US6770574Feb 21, 2002Aug 3, 2004Micron Technology, Inc.Method of forming a dielectric layer
US6773981Aug 2, 2000Aug 10, 2004Micron Technology, Inc.Methods of forming capacitors
US6774443Jan 3, 2002Aug 10, 2004Micron Technology, Inc.Formed over gate oxide by causing silicon atoms of a precursor layer to react with reactive compound; semiconductors
US6791113Apr 15, 2003Sep 14, 2004Micron Technology, Inc.Capacitor constructions comprising a nitrogen-containing layer over a rugged polysilicon layer
US6821838Oct 18, 2002Nov 23, 2004Micron Technology, Inc.Method of forming an ultra thin dielectric film and a semiconductor device incorporating the same
US6875707Apr 17, 2003Apr 5, 2005Micron Technology, Inc.Method of forming a capacitor dielectric layer
US6878585Aug 29, 2001Apr 12, 2005Micron Technology, Inc.Methods of forming capacitors
US6891215Apr 17, 2003May 10, 2005Micron Technology, Inc.Capacitors
US6891217Oct 26, 1999May 10, 2005Micron Technology, Inc.Capacitor with discrete dielectric material
US6953721Mar 1, 2001Oct 11, 2005Micron Technology, Inc.Methods of forming a capacitor with an amorphous and a crystalline high K capacitor dielectric region
US6995419Dec 30, 2004Feb 7, 2006Micron Technology, Inc.Semiconductor constructions having crystalline dielectric layers
US6998356Nov 12, 2003Feb 14, 2006Micron Technology, Inc.Method of fabricating a semiconductor device including a dielectric layer formed using a reactive agent
US7005695 *Feb 23, 2000Feb 28, 2006Micron Technology, Inc.Integrated circuitry including a capacitor with an amorphous and a crystalline high K capacitor dielectric region
US7015528Mar 23, 2004Mar 21, 2006Micron Technology, Inc.Reduced aspect ratio digit line contact process flow used during the formation of a semiconductor device
US7084448Feb 24, 2004Aug 1, 2006Micron Technology, Inc.Double sided container process used during the manufacture of a semiconductor device
US7095088Jun 3, 2004Aug 22, 2006Micron Technology, Inc.System and device including a barrier layer
US7126182Aug 13, 2004Oct 24, 2006Micron Technology, Inc.Memory circuitry
US7153736Feb 13, 2004Dec 26, 2006Micron Technology, Inc.Methods of forming capacitors and methods of forming capacitor dielectric layers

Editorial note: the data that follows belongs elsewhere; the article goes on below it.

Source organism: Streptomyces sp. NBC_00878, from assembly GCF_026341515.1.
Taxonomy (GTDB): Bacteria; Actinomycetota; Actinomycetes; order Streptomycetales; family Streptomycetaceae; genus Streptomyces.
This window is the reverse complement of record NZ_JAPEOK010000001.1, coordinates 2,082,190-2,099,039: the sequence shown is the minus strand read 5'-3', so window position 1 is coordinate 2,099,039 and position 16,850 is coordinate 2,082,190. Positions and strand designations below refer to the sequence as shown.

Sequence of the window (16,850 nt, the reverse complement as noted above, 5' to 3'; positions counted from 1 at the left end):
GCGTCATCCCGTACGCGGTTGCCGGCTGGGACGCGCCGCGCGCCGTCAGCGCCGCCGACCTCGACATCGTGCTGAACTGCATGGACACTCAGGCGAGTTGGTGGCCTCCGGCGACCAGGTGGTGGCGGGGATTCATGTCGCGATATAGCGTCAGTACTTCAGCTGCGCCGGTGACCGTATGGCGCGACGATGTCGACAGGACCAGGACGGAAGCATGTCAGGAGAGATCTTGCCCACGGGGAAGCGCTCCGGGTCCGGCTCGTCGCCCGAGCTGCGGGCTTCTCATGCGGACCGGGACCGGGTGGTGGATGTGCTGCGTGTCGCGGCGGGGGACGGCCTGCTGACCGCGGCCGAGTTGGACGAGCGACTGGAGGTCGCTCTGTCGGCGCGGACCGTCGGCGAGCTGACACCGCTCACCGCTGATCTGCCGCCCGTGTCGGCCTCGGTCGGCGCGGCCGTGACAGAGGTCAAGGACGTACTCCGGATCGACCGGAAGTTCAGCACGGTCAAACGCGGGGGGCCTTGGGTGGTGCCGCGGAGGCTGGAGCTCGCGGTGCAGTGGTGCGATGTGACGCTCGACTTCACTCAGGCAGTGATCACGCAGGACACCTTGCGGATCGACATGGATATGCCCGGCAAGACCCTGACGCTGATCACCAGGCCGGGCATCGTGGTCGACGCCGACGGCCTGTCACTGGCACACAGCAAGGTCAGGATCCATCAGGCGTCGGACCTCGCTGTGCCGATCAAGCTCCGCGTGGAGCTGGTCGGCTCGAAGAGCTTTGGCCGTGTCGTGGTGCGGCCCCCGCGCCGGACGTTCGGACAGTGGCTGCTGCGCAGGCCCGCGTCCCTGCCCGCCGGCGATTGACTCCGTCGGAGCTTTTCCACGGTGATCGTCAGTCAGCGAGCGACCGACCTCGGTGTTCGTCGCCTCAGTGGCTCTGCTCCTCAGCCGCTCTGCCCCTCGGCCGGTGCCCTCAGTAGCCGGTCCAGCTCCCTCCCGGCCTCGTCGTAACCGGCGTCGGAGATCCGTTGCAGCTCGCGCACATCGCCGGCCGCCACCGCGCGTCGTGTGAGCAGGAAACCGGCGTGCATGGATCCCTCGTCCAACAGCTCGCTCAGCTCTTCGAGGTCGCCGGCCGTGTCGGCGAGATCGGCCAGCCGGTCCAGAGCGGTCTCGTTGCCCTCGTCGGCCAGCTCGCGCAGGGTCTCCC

US7153746Mar 30, 2005Dec 26, 2006Micron Technology Inc.Capacitors, methods of forming capacitors, and methods of forming capacitor dielectric layers
US7157778Dec 20, 2004Jan 2, 2007Micron Technology, Inc.Semiconductor constructions
US7166885Oct 25, 2005Jan 23, 2007Micron Technology, Inc.Semiconductor devices
US7245010Aug 9, 2005Jul 17, 2007Micron Technology, Inc.System and device including a barrier layer
US7344948Jan 15, 2002Mar 18, 2008Micron Technology, Inc.Methods of forming transistors
US7345333Jul 31, 2006Mar 18, 2008Micron Technology, Inc.Double sided container process used during the manufacture of a semiconductor device
US7371647Sep 1, 2005May 13, 2008Micron Technology, Inc.Methods of forming transistors
US7399714Jan 14, 2004Jul 15, 2008Micron Technology, Inc.Method of forming a structure over a semiconductor substrate
US7432166Jan 15, 2002Oct 7, 2008Micron Technology, Inc.Methods of forming a nitrogen enriched region
US7446363Feb 24, 2006Nov 4, 2008Micron Technology, Inc.Capacitor including a percentage of amorphous dielectric material and a percentage of crystalline dielectric material
US7459757Jan 15, 2002Dec 2, 2008Micron Technology, Inc.Transistor structures
US7491602Jul 8, 2003Feb 17, 2009Micron Technology, Inc.Structures and methods for improved capacitor cells in integrated circuits
US7495277Jul 5, 2006Feb 24, 2009Micron Technology, Inc.Memory circuitry
US7535047Aug 20, 2004May 19, 2009Micron Technology, Inc.Semiconductor device containing an ultra thin dielectric film or dielectric layer
US7803678Jun 25, 2008Sep 28, 2010Round Rock Research, LlcMethod of forming a structure over a semiconductor substrate
US8017470Jun 23, 2010Sep 13, 2011Round Rock Research, LlcMethod of forming a structure over a semiconductor substrate
US8058130Aug 22, 2008Nov 15, 2011Micron Technology, Inc.Method of forming a nitrogen-enriched region within silicon-oxide-containing masses
USRE41625 *Apr 22, 2004Sep 7, 2010Panasonic CorporationSemiconductor device and method of fabricating the same
Classifications
U.S. Classification361/303, 257/E21.009, 438/3, 257/295, 361/311, 438/240, 257/E21.648, 361/321.3, 257/E21.294
International ClassificationH01L21/8246, H01L21/8242, H01L27/108, H01L27/105, H01L21/02, H01L21/3205
Cooperative ClassificationH01L27/10852, H01L28/55, H01L21/3205
European ClassificationH01L27/108M4B2, H01L28/55, H01L21/3205
Legal Events
DateCodeEventDescription
May 7, 2010FPAYFee payment
Year of fee payment: 12
May 5, 2006FPAYFee payment
Year of fee payment: 8
May 9, 2002FPAYFee payment
Year of fee payment: 4